Q: My neighbor's son developed cone-eye. What is this disease, and why did he have to go to Canada to be treated?

Q: My neighbor's son developed cone-eye. What is this disease, and why did he have to go to Canada to be treated?

A: The cornea is the dome-shaped clear covering in the front of the eye. Keratoconus (which is what I think you mean by cone-eye) is a condition that causes the cornea to weaken and thin, eventually bulging from its round shape to become cone-shaped. It may also lead to scarring, possibly exacerbated by irritation from eye rubbing.

The exact cause of keratoconus is unknown, but proteases -- which are enzymes that break down proteins -- are thought to affect the cross-linkages of the connective tissues of the cornea of patients with this condition. Environmental (possibly linked to allergies) and/or genetic factors may also play a role.

Keratoconus usually begins to manifest in patients in their late teens or 20s, although it can occur at any age. It affects as many as one in every 500 to 2,000 Americans, although there is a genetic linkage (at least in some cases) so the incidence is higher in those with a family history of keratoconus. The severity of this condition varies quite a bit from one patient to another.

Keratoconus is usually a slowly progressive disease over 10 to 20 years which may then stabilize, but in some patients it may progress rapidly. It is usually bilateral, although it often affects one eye more than the other.

The abnormal thickness and shape of the cornea, as well as the scarring, affects the vision of patients with keratoconus. The earliest symptom is usually blurry vision that cannot be completely corrected with glasses (although in most patients vision can be restored with gas-permeable contact lenses, at least initially). Keratoconus may also distort the patient's vision, possibly causing multiple or streaky images. It may affect the patient's ability to drive, read and/or perform other routine tasks. Vision is often most impaired at night. Keratoconus also causes photophobia (abnormal sensitivity to light) in some patients.

Keratoconus is first suspected based on the patient's symptoms. It may be diagnosed based on a thorough eye exam, including the use of a slit lamp (which is, basically, a special light source and a binocular magnifier to better view the details of the eye). Very specialized tests, called corneal topography (to map the shape of the cornea) and pachymetry (to measure the thickness of the cornea) may be used in some cases to verify the diagnosis.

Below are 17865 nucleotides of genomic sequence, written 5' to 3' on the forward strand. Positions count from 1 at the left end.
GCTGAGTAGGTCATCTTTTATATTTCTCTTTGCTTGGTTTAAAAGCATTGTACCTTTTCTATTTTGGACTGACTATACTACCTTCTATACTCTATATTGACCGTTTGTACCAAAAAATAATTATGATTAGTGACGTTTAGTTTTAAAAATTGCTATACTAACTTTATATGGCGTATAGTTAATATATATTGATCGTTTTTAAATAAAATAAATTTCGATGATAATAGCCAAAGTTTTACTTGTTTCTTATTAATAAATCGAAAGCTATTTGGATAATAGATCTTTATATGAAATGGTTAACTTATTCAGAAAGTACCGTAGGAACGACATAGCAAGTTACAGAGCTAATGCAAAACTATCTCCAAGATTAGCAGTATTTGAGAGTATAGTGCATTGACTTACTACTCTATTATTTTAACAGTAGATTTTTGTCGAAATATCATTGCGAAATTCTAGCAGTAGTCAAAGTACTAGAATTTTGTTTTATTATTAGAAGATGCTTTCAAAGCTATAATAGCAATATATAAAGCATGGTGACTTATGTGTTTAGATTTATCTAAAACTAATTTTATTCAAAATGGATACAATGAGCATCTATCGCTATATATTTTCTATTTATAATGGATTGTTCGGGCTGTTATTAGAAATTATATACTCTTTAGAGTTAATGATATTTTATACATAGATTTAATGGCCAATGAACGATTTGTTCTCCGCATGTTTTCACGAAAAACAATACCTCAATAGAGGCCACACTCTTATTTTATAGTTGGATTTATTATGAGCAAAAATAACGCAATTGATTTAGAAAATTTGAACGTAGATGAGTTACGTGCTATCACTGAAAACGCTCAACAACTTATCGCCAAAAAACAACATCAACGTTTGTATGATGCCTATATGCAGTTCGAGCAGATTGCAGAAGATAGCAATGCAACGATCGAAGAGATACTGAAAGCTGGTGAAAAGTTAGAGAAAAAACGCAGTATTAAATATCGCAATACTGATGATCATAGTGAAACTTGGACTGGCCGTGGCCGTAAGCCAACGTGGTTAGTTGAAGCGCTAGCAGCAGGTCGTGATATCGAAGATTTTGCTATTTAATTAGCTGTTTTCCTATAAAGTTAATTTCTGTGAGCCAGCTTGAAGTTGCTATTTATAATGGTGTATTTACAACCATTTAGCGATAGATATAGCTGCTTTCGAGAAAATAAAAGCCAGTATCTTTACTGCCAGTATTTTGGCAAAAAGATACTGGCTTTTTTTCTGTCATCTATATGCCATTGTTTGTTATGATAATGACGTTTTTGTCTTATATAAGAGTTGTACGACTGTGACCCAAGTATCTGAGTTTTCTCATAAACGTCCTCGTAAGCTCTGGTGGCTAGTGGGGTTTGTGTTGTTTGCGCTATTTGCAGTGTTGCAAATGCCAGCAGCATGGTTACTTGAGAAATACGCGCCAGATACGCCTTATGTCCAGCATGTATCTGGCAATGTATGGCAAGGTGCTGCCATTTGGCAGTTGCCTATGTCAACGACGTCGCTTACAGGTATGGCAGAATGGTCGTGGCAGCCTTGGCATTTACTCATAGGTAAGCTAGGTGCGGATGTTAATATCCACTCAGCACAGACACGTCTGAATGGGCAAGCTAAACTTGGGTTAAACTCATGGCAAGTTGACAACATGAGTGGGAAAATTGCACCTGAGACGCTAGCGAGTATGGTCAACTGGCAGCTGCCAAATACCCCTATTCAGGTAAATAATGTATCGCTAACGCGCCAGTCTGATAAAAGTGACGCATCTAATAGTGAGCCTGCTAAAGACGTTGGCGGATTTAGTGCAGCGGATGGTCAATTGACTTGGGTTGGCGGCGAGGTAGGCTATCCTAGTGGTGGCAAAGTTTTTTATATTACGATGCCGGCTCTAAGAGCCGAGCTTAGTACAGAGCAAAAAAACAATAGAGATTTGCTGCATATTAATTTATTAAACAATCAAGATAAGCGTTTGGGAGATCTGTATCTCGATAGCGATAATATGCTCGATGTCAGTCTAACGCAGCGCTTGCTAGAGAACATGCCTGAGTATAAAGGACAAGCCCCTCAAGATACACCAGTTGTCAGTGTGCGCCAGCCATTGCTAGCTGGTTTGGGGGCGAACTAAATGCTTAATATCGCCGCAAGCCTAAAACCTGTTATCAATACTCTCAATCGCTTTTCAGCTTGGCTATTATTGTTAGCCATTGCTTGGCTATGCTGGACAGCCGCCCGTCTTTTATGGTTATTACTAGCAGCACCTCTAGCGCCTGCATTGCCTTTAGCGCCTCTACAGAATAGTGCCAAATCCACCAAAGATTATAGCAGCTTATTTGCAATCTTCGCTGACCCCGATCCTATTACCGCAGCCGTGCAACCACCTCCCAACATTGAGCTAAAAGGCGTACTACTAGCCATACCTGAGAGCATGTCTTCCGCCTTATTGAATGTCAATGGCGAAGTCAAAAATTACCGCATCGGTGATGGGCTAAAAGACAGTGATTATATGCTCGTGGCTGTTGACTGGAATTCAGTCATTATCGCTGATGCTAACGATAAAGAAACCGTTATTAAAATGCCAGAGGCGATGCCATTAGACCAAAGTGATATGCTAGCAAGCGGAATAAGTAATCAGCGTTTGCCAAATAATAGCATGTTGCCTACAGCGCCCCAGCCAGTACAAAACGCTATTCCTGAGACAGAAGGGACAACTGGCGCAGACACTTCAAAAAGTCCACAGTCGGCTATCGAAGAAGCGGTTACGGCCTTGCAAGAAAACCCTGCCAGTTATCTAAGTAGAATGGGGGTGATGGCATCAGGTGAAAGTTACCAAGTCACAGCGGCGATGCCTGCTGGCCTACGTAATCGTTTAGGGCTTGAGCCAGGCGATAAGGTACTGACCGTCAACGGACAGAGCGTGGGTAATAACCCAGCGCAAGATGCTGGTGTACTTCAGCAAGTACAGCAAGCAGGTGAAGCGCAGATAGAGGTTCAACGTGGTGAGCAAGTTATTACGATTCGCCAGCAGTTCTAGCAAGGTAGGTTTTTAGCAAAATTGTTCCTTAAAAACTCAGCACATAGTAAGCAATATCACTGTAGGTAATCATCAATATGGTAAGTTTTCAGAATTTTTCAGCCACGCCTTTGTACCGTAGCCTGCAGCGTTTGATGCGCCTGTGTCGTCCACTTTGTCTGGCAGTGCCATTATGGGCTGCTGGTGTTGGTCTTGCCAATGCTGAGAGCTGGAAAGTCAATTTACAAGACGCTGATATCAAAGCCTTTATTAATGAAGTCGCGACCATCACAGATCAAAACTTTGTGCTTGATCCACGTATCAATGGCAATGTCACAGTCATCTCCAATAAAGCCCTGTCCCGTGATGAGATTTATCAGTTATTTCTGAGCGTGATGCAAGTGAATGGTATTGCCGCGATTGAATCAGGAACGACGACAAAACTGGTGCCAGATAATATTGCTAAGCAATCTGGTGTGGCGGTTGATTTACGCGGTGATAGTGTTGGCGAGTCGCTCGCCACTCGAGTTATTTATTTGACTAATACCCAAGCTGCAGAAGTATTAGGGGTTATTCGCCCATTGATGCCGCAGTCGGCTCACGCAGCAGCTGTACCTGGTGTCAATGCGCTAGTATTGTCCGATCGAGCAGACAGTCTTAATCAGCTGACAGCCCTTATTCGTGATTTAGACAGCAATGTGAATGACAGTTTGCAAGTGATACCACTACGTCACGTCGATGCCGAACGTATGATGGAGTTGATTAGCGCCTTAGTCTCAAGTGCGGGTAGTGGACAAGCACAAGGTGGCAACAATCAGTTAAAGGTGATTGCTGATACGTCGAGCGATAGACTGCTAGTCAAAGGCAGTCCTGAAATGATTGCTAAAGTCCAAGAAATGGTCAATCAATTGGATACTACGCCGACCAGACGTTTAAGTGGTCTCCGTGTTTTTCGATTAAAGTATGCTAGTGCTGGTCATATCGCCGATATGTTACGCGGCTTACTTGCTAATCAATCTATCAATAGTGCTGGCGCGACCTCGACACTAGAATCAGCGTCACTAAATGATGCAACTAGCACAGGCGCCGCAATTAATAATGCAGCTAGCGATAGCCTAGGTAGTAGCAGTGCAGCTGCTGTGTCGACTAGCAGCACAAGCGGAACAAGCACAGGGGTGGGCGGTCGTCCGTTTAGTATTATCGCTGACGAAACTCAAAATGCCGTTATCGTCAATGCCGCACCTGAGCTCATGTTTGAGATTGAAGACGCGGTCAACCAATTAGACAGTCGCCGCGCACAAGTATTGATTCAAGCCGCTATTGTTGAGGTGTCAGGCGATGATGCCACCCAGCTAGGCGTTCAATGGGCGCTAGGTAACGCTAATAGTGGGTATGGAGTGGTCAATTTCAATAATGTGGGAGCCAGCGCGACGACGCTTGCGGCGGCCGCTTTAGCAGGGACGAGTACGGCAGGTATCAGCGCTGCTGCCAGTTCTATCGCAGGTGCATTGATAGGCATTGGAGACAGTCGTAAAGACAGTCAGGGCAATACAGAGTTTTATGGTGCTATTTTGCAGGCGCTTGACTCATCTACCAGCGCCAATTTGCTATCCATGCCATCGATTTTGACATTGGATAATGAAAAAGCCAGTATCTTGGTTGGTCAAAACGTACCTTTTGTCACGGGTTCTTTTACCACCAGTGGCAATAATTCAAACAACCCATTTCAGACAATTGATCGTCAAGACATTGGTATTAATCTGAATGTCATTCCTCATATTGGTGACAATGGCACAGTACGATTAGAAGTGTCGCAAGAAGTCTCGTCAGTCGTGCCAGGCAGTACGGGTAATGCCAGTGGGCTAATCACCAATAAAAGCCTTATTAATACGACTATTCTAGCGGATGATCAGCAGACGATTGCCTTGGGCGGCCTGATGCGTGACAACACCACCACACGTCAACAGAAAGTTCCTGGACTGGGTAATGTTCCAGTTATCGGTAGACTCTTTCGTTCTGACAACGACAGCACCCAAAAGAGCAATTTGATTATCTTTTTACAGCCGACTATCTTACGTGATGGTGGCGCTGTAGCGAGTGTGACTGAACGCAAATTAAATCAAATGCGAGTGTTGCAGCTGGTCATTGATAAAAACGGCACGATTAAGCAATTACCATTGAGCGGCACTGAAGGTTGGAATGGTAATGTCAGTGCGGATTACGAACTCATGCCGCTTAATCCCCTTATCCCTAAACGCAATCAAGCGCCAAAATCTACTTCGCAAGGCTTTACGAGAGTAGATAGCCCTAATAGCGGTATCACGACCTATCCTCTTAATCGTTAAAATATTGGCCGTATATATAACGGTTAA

Early in the course of keratoconus, glasses may help improve vision but they do not treat the underlying corneal weakness or shape change. Contact lenses may help vision and address some of the early corneal distortion. There are also tiny plastic braces that may be placed surgically to improve the corneal shape.

If the cornea is too thin or distorted for any of these treatments, a corneal transplant (where the center of the cornea is replaced by a donor cornea form a cadaver) may be recommended.

There is fairly new treatment for keratoconus that was pioneered in Germany called corneal collagen crosslinking with riboflavin. In this treatment a one-time application of riboflavin eye drops (a B vitamin) is activated with low-dose ultraviolet light for about half an hour to cause a reaction that produces extra cross-linking bonds. This treatment actually addresses the underlying cause of keratoconus by strengthening the cornea. This procedure is already approved in Europe and Canada, and is now in clinical trials in the United States. Since this treatment is only in the clinical trial stage in the U.S., it is only available at a limited number of clinical trial sites and only under the study protocol. When the trial is completed the results will be evaluated and the FDA will make a determination of whether this procedure is sufficiently safe and efficacious to be approved for more widespread use in the U.S.

People who have rapidly changing eyeglass prescriptions or who have vision changes that cannot be adequately corrected with glasses, as well as close family members of patients diagnosed with keratoconus, should be screened for keratoconus. Patients diagnosed with this condition should see an experienced ophthalmologist and should discuss what treatment is best for them. They will need to be closely monitored for any changes in their condition and for any further treatment recommendations.

Jeff Hersh, Ph.D., M.D., F.A.A.P., F.A.C.P., F.A.A.E.P., can be reached at DrHersh@juno.com.